Mid-life Planning for Retirement without Compromising Other Goals

You may yet regret the fact that you skipped the twenties because you “lacked the funds” to plan retirement when a smaller contribution could have made all the difference. Now in midlife you will have growing children, education expenses and home and car buys trying to grab a bigger share of your savings. However, with a little bit of planning it is possible to make up for the lost opportunities.

Curtailing expenses and augmenting income is top priority

Uninhibited spending of one or both partners and mountains of debts were the number one causes of marriages derailing in the US, and in the majority of instances the families did not have the cushion of an emergency fund to see them through many crises. Curtailing expenses is the first step that has to be matched with additional income from extra jobs to keep the home fires burning and the savings kitty well-funded. The goal should be to last independently on six months savings.

Use the Roth IRA to supplement your existing 401k fund

An employer that matches your 401k contribution is to die for because this is the surest route to substantial savings. Try adding the Roth IRA to your retirement kitty because even though you are taxed now, you will receive tax free income when it counts the most. The Roth maximizes your investment’s value. If you can contribute 15% to these savings you can consider yourself in the safe zone.

Using the retirement kitty to fund a new home down payment

Much as it pays not to disturb the retirement fund, many people are tempted to use the fund to finance a down payment on a new home. If you plan to do this at the mature age of 45 years you may not have enough time left between now and retirement to replenish what you have taken.

Also remember that a 401k loan will attract taxes and a penalty for withdrawing the sum before maturity. The Roth IRA on other hand will not levy either, providing you are buying a home for the first time and you have held the account for at least five consecutive years.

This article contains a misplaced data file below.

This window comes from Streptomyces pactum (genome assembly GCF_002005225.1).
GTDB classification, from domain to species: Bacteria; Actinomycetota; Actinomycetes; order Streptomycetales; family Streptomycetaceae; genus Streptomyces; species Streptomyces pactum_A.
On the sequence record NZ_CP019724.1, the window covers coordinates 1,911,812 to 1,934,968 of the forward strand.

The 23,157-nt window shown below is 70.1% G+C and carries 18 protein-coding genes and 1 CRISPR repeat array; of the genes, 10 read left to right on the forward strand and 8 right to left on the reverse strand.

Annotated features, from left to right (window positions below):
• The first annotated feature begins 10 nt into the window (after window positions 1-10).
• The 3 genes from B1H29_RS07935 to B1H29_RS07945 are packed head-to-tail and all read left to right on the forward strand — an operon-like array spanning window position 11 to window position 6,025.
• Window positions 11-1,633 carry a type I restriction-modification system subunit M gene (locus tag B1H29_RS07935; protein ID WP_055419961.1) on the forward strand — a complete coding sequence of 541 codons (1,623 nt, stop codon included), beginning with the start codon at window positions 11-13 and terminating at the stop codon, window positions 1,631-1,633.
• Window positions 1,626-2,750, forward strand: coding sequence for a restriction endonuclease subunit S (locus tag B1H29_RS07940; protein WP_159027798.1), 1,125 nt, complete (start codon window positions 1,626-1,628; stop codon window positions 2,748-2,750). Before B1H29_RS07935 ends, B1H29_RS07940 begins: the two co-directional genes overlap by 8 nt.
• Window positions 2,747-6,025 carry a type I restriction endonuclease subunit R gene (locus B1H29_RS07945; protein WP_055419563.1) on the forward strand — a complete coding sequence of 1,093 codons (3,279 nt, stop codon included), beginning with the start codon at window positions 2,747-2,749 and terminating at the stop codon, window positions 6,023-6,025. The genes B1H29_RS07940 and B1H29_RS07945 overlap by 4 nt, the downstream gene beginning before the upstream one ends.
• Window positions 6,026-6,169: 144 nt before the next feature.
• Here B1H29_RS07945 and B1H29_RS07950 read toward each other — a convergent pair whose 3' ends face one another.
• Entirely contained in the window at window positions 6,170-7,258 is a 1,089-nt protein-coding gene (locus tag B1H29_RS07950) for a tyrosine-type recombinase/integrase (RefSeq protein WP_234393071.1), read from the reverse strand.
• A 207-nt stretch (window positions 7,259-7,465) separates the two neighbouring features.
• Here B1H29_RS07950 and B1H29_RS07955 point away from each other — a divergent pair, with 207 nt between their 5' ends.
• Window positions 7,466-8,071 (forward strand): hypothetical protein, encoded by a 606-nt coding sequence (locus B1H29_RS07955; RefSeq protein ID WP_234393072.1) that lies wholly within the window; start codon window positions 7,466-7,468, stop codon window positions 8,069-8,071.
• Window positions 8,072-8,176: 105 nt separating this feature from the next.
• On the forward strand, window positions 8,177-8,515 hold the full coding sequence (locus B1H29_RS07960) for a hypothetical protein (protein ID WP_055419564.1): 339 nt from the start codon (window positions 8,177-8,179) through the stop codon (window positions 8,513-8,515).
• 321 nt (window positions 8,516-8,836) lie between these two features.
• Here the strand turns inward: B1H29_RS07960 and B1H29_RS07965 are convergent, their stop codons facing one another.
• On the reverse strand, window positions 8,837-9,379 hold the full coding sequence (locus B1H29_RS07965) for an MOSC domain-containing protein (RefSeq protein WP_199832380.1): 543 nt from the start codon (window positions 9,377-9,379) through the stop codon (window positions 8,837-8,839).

Balancing college savings and retirement savings

It may appear a tall order juggling college and retirement savings but it is not impossible. Use the college cost calculator to comparison shop college expenses in public and private schools. One way to approach college costs is to cover three years through maximum savings, leaving the final year to your current income to handle. If, for example, the average annual college expenses work out to $20,000 annually and you plan to save roughly half the cost for a four year degree, you would need to save a little less than $250, monthly over two decades. The underlying assumptions are that you are getting an 8% return on investments and you are factoring an increase of 6% in college expenses. State subsidized 529 plans with tax free money accumulation and income tax deductions are one of the best ways to save your money.

Using a car equity loan wisely to take care of urgent cash demands

The cash loan for title gets you an amount approximating 60% to 70% of your vehicle’s market value simply by securing the collateral of your car title. This money can be profitably used in a number of ways; you can use it to-

  • Ease a financial crisis without dipping into your emergency fund.
  • Fuel a top investment like a dynamic growth stock or a sharply appreciating index mutual fund that fetches higher returns.
  • Consolidate unsecured loans like credit card outstandings that are draining your income.

The auto equity loan levies an interest rate not exceeding 25% APR, leagues lower than expensive payday loans that don’t give you half the funds title loans do. These auto collateral loans will ensure that your retirement planning stays on course as financial crises melt away as quickly as they come.

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